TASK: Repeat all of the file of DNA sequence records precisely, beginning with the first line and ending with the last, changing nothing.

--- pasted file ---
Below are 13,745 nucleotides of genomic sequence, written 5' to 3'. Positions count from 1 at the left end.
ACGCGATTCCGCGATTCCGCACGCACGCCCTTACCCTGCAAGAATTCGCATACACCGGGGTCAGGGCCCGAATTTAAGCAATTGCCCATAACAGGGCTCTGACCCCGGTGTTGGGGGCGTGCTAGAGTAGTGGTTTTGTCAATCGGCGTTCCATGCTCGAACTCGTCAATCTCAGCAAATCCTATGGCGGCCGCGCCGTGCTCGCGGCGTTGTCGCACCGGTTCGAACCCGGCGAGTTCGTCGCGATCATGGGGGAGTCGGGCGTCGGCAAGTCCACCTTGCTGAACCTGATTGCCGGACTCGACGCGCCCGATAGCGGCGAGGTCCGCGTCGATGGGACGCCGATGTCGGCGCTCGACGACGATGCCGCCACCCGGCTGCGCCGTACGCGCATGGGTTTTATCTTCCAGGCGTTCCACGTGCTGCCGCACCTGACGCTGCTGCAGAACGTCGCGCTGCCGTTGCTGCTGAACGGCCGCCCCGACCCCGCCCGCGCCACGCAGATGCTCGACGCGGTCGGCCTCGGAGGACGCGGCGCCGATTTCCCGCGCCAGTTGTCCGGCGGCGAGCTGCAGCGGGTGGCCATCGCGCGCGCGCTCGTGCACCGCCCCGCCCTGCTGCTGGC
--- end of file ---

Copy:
Below are 13,745 nucleotides of genomic sequence, written 5' to 3'. Positions count from 1 at the left end.
ACGCGATTCCGCGATTCCGCACGCACGCCCTTACCCTGCAAGAATTCGCATACACCGGGGTCAGGGCCCGAATTTAAGCAATTGCCCATAACAGGGCTCTGACCCCGGTGTTGGGGGCGTGCTAGAGTAGTGGTTTTGTCAATCGGCGTTCCATGCTCGAACTCGTCAATCTCAGCAAATCCTATGGCGGCCGCGCCGTGCTCGCGGCGTTGTCGCACCGGTTCGAACCCGGCGAGTTCGTCGCGATCATGGGGGAGTCGGGCGTCGGCAAGTCCACCTTGCTGAACCTGATTGCCGGACTCGACGCGCCCGATAGCGGCGAGGTCCGCGTCGATGGGACGCCGATGTCGGCGCTCGACGACGATGCCGCCACCCGGCTGCGCCGTACGCGCATGGGTTTTATCTTCCAGGCGTTCCACGTGCTGCCGCACCTGACGCTGCTGCAGAACGTCGCGCTGCCGTTGCTGCTGAACGGCCGCCCCGACCCCGCCCGCGCCACGCAGATGCTCGACGCGGTCGGCCTCGGAGGACGCGGCGCCGATTTCCCGCGCCAGTTGTCCGGCGGCGAGCTGCAGCGGGTGGCCATCGCGCGCGCGCTCGTGCACCGCCCCGCCCTGCTGCTGGC